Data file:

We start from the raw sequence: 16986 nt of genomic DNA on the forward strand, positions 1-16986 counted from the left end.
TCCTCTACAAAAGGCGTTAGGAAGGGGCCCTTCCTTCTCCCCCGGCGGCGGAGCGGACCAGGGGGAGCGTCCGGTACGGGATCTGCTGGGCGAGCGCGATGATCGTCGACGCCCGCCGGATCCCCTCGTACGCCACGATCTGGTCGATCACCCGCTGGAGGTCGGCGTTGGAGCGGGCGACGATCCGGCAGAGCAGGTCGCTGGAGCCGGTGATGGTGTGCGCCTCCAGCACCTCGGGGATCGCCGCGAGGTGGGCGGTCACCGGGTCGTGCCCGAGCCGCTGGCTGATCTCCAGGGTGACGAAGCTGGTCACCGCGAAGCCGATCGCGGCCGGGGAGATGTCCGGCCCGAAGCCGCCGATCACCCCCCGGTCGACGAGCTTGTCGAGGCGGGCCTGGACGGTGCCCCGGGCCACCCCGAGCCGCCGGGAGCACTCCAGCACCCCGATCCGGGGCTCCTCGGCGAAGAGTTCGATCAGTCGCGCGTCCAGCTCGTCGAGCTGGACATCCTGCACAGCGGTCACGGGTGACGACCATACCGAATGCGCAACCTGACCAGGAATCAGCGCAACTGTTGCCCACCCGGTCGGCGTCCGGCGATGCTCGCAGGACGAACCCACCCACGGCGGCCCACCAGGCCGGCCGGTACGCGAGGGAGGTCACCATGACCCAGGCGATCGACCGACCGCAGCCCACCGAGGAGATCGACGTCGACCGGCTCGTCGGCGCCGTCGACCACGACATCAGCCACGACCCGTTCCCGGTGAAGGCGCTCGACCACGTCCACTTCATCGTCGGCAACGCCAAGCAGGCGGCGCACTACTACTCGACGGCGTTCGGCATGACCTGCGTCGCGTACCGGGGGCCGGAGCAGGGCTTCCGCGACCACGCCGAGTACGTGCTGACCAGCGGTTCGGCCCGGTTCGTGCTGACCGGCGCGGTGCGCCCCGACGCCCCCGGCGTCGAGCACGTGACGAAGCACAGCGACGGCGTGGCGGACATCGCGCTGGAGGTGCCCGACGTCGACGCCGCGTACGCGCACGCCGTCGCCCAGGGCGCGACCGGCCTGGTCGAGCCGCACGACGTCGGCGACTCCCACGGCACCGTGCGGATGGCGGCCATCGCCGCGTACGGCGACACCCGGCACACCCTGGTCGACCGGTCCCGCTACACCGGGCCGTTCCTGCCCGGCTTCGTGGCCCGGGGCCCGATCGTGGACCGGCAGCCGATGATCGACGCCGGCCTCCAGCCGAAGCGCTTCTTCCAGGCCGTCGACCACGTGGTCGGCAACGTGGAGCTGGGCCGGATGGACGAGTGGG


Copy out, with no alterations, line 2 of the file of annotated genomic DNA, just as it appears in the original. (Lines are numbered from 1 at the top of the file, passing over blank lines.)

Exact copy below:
TCCTCTACAAAAGGCGTTAGGAAGGGGCCCTTCCTTCTCCCCCGGCGGCGGAGCGGACCAGGGGGAGCGTCCGGTACGGGATCTGCTGGGCGAGCGCGATGATCGTCGACGCCCGCCGGATCCCCTCGTACGCCACGATCTGGTCGATCACCCGCTGGAGGTCGGCGTTGGAGCGGGCGACGATCCGGCAGAGCAGGTCGCTGGAGCCGGTGATGGTGTGCGCCTCCAGCACCTCGGGGATCGCCGCGAGGTGGGCGGTCACCGGGTCGTGCCCGAGCCGCTGGCTGATCTCCAGGGTGACGAAGCTGGTCACCGCGAAGCCGATCGCGGCCGGGGAGATGTCCGGCCCGAAGCCGCCGATCACCCCCCGGTCGACGAGCTTGTCGAGGCGGGCCTGGACGGTGCCCCGGGCCACCCCGAGCCGCCGGGAGCACTCCAGCACCCCGATCCGGGGCTCCTCGGCGAAGAGTTCGATCAGTCGCGCGTCCAGCTCGTCGAGCTGGACATCCTGCACAGCGGTCACGGGTGACGACCATACCGAATGCGCAACCTGACCAGGAATCAGCGCAACTGTTGCCCACCCGGTCGGCGTCCGGCGATGCTCGCAGGACGAACCCACCCACGGCGGCCCACCAGGCCGGCCGGTACGCGAGGGAGGTCACCATGACCCAGGCGATCGACCGACCGCAGCCCACCGAGGAGATCGACGTCGACCGGCTCGTCGGCGCCGTCGACCACGACATCAGCCACGACCCGTTCCCGGTGAAGGCGCTCGACCACGTCCACTTCATCGTCGGCAACGCCAAGCAGGCGGCGCACTACTACTCGACGGCGTTCGGCATGACCTGCGTCGCGTACCGGGGGCCGGAGCAGGGCTTCCGCGACCACGCCGAGTACGTGCTGACCAGCGGTTCGGCCCGGTTCGTGCTGACCGGCGCGGTGCGCCCCGACGCCCCCGGCGTCGAGCACGTGACGAAGCACAGCGACGGCGTGGCGGACATCGCGCTGGAGGTGCCCGACGTCGACGCCGCGTACGCGCACGCCGTCGCCCAGGGCGCGACCGGCCTGGTCGAGCCGCACGACGTCGGCGACTCCCACGGCACCGTGCGGATGGCGGCCATCGCCGCGTACGGCGACACCCGGCACACCCTGGTCGACCGGTCCCGCTACACCGGGCCGTTCCTGCCCGGCTTCGTGGCCCGGGGCCCGATCGTGGACCGGCAGCCGATGATCGACGCCGGCCTCCAGCCGAAGCGCTTCTTCCAGGCCGTCGACCACGTGGTCGGCAACGTGGAGCTGGGCCGGATGGACGAGTGGG